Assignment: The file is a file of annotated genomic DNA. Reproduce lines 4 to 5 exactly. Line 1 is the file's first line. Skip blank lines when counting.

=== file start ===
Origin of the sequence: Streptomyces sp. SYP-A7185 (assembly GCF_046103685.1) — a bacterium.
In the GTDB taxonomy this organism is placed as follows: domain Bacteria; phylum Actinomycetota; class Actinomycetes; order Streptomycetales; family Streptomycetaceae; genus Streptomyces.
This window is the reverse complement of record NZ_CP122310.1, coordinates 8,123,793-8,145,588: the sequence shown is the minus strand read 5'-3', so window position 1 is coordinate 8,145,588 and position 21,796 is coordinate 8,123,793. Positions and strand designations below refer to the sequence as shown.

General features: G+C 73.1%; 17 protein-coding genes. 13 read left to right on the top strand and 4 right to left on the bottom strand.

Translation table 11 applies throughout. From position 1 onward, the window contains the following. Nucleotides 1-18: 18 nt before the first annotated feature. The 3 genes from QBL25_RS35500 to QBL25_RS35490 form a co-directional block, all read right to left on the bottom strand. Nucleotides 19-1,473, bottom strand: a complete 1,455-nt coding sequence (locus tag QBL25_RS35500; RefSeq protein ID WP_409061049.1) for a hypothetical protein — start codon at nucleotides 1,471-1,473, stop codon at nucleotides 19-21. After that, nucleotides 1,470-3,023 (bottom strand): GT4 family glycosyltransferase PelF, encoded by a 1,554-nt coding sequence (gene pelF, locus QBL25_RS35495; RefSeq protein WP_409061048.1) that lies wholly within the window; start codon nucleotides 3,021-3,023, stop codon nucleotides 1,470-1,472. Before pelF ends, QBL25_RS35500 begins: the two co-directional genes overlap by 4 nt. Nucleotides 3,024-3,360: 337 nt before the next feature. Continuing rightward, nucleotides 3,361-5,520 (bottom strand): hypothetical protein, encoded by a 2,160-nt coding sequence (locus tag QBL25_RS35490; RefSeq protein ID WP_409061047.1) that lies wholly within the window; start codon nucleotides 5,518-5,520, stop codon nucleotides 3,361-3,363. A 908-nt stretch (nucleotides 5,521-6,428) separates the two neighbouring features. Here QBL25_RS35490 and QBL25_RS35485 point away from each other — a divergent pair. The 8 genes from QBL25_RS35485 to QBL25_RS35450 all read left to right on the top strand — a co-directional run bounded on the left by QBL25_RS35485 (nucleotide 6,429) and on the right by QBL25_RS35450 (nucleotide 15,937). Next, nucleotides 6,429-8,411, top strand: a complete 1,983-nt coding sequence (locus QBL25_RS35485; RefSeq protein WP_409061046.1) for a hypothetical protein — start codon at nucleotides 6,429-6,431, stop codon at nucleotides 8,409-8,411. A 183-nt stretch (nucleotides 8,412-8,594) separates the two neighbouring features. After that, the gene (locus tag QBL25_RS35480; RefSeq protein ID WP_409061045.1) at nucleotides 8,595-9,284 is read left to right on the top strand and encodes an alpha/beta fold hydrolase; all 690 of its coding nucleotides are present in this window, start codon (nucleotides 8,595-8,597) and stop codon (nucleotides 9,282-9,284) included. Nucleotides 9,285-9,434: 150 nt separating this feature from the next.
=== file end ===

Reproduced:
General features: G+C 73.1%; 17 protein-coding genes. 13 read left to right on the top strand and 4 right to left on the bottom strand.

Translation table 11 applies throughout. From position 1 onward, the window contains the following. Nucleotides 1-18: 18 nt before the first annotated feature. The 3 genes from QBL25_RS35500 to QBL25_RS35490 form a co-directional block, all read right to left on the bottom strand. Nucleotides 19-1,473, bottom strand: a complete 1,455-nt coding sequence (locus tag QBL25_RS35500; RefSeq protein ID WP_409061049.1) for a hypothetical protein — start codon at nucleotides 1,471-1,473, stop codon at nucleotides 19-21. After that, nucleotides 1,470-3,023 (bottom strand): GT4 family glycosyltransferase PelF, encoded by a 1,554-nt coding sequence (gene pelF, locus QBL25_RS35495; RefSeq protein WP_409061048.1) that lies wholly within the window; start codon nucleotides 3,021-3,023, stop codon nucleotides 1,470-1,472. Before pelF ends, QBL25_RS35500 begins: the two co-directional genes overlap by 4 nt. Nucleotides 3,024-3,360: 337 nt before the next feature. Continuing rightward, nucleotides 3,361-5,520 (bottom strand): hypothetical protein, encoded by a 2,160-nt coding sequence (locus tag QBL25_RS35490; RefSeq protein ID WP_409061047.1) that lies wholly within the window; start codon nucleotides 5,518-5,520, stop codon nucleotides 3,361-3,363. A 908-nt stretch (nucleotides 5,521-6,428) separates the two neighbouring features. Here QBL25_RS35490 and QBL25_RS35485 point away from each other — a divergent pair. The 8 genes from QBL25_RS35485 to QBL25_RS35450 all read left to right on the top strand — a co-directional run bounded on the left by QBL25_RS35485 (nucleotide 6,429) and on the right by QBL25_RS35450 (nucleotide 15,937). Next, nucleotides 6,429-8,411, top strand: a complete 1,983-nt coding sequence (locus QBL25_RS35485; RefSeq protein WP_409061046.1) for a hypothetical protein — start codon at nucleotides 6,429-6,431, stop codon at nucleotides 8,409-8,411. A 183-nt stretch (nucleotides 8,412-8,594) separates the two neighbouring features. After that, the gene (locus tag QBL25_RS35480; RefSeq protein ID WP_409061045.1) at nucleotides 8,595-9,284 is read left to right on the top strand and encodes an alpha/beta fold hydrolase; all 690 of its coding nucleotides are present in this window, start codon (nucleotides 8,595-8,597) and stop codon (nucleotides 9,282-9,284) included. Nucleotides 9,285-9,434: 150 nt separating this feature from the next.